Is your business really booming?
Or is your hefty bank account a smokescreen for a house of cards on the edge of collapse?
Are you confident that your P&L is telling you the real story?
Here’s the simple truth: An inaccurate balance sheet will wreak havoc on your P&L.
Let’s investigate just how important it is to clean up your balance sheet so you can have a dependable and accurate perspective on your bottom line.
- Substantiate every balance. It’s simple. Every posting level account on the balance sheet must be reconciled. Without this critical step, your net income could be meaningfully, if not disastrously off.
- Learn and recognize the difference between NET INCOME and CASH FLOW – a frequent pitfall for expanding businesses.
Net Income is a measure of a company’s profitability.
It considers cash and non-cash items like depreciation and interest, but it rarely ties to or “matches” the bank balance. We see this misunderstanding among many of our newer clients, and these two measurements must be precise.
Cash Flow looks at the actual movement of cash over a period of time.
A company needs to have a solid grasp of how the cash flows in and out of the business on a daily, weekly, monthly, and annual basis.
Cash flow will be dramatically impacted by unpaid invoices (A/R), principal debt service, credit card payments, and many other balance sheet items whose flows will affect the bank balance but not necessarily net income in the same period.
Understanding this is foundational to making informed financial decisions.
Let’s see it in action.
Here’s a real-life example of how this misunderstanding ended up working out in the client’s favor.
When the client came to us, they were panicking. Although their sales were steady, and the bank balance seemed healthy, their Net Income (bottom line) was a daunting -$300,000 – certainly an alarming situation.
Our team started with the balance sheet. Sure enough, a line item called “Customer Deposits” was buried on the balance sheet grouped quietly under “Other Liabilities.” The balance was almost exactly $300,000.
The client’s bookkeeper had parked deposits for events on the balance sheet and never actually recognized the revenue when it was earned.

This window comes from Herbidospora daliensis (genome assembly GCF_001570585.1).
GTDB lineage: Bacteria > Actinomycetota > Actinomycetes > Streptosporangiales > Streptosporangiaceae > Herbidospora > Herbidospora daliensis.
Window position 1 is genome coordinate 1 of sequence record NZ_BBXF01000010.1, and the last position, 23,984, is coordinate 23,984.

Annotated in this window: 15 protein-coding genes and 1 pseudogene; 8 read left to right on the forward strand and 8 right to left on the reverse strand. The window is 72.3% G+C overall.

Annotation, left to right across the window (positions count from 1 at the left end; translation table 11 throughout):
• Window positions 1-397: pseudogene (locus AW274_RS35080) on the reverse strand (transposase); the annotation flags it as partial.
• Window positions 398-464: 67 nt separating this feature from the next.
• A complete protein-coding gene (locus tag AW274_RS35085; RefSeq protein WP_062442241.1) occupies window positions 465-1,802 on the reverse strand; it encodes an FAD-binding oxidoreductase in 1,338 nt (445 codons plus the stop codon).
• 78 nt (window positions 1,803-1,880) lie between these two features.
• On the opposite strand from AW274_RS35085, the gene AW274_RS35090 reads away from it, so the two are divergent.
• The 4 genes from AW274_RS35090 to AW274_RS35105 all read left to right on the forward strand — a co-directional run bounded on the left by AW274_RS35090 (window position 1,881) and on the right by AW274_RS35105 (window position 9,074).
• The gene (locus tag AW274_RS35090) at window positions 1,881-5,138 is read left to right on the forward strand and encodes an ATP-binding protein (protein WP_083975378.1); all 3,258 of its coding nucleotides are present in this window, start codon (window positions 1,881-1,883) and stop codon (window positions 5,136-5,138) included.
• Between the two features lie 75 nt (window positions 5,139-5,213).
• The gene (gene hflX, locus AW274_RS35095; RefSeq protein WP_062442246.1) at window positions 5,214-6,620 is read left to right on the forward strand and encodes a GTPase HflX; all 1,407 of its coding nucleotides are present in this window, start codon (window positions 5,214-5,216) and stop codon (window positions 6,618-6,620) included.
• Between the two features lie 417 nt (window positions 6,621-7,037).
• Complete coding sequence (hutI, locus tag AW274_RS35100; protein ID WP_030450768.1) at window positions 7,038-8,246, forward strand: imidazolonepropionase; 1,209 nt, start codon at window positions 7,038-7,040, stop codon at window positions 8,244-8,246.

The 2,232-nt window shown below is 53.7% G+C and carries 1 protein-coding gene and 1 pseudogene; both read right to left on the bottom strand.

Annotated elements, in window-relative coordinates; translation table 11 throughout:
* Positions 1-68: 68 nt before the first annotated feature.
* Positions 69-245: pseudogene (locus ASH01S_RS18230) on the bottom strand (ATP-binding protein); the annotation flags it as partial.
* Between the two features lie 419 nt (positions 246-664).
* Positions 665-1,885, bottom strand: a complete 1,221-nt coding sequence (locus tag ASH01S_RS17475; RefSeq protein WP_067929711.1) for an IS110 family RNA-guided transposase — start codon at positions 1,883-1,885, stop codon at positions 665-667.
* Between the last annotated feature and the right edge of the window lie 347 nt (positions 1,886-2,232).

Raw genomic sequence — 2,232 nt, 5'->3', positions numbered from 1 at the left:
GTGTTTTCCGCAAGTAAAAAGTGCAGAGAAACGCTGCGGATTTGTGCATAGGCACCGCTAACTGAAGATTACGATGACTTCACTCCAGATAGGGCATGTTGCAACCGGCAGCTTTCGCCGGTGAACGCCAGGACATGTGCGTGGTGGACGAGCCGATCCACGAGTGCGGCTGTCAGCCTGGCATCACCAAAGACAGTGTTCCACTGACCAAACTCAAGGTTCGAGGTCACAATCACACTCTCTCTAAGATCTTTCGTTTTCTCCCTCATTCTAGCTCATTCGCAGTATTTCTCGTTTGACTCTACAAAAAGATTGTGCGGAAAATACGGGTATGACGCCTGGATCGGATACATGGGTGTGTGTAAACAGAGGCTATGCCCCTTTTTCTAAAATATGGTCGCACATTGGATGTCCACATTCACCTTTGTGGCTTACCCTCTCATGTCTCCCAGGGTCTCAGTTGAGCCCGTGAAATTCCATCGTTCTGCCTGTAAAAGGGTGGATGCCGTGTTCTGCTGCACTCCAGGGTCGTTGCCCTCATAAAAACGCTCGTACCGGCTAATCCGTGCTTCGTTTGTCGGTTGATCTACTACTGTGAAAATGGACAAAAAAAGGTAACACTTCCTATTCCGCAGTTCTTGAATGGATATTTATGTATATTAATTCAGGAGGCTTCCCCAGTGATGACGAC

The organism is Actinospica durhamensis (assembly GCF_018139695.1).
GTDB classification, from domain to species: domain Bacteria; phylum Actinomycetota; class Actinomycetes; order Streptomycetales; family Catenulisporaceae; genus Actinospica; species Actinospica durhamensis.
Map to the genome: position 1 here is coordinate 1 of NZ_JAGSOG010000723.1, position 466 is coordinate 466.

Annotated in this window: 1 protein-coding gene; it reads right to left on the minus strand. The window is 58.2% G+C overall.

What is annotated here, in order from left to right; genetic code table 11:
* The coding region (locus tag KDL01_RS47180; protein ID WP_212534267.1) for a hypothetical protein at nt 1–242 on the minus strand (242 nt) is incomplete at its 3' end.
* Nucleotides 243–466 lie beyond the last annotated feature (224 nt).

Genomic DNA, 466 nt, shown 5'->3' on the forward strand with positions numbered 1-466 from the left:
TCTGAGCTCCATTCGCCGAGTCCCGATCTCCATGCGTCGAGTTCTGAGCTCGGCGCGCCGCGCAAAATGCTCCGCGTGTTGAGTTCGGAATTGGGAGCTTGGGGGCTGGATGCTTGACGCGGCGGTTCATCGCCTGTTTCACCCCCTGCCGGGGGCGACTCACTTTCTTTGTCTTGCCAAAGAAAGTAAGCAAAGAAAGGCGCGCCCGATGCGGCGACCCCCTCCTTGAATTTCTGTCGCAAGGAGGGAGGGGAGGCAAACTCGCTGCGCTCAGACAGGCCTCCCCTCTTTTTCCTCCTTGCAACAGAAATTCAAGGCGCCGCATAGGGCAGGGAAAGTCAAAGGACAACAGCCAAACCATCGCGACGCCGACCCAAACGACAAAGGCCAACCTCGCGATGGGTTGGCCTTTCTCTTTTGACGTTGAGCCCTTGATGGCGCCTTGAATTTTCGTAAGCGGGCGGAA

The cash had been received, but the revenue had never made it to the income statement, hence the terrifying bottom line.
Turns out our client was breaking even, not losing money! The balance sheet was wrong, and therefore, so was the P&L.
Here’s another example.
A client came to us desperate for help facing an accusation of money laundering. Upon quickly glancing at the balance sheet, we noticed the cash balance was -$500,000, and the credit card balance -$800,000. Obviously, this was incorrect, but we were stunned that no one had reconciled these accounts.
The former accountant had gravely misunderstood the bank sync functionality in QuickBooks, and assumed that bank feeds automatically handled reconciliation. FALSE!
API connections can disconnect, requiring historical transactions to be re-uploaded to the banking portal once the connection is restored. An astute accountant will carefully omit transactions already posted to the financials to avoid the risk of duplicated expenses.
Unfortunately, this accountant posted the transactions multiple times to the financial statements but never took the time to match them to the published bank statements (i.e., reconcile). Big OOPS.
A straightforward bank reconciliation would have flagged all uncleared transactions, revealing the issue.
In this case, financial statements were turned over to the opposing counsel before verifying the balance sheet. Luckily we could right-side our client, and the case was ultimately dropped.
Here is your takeaway:
These examples may seem minor or obvious, but this is about much more than highlighting simple bookkeeping errors.
The point is to underscore how businesses expanding without a professional finance function can inadvertently neglect the balance sheet due to a lack of understanding.
This simple oversight can have a huge impact on the trajectory of your business. And often, the solution is much simpler than it first appears.
Clean up your balance sheet. Know your numbers.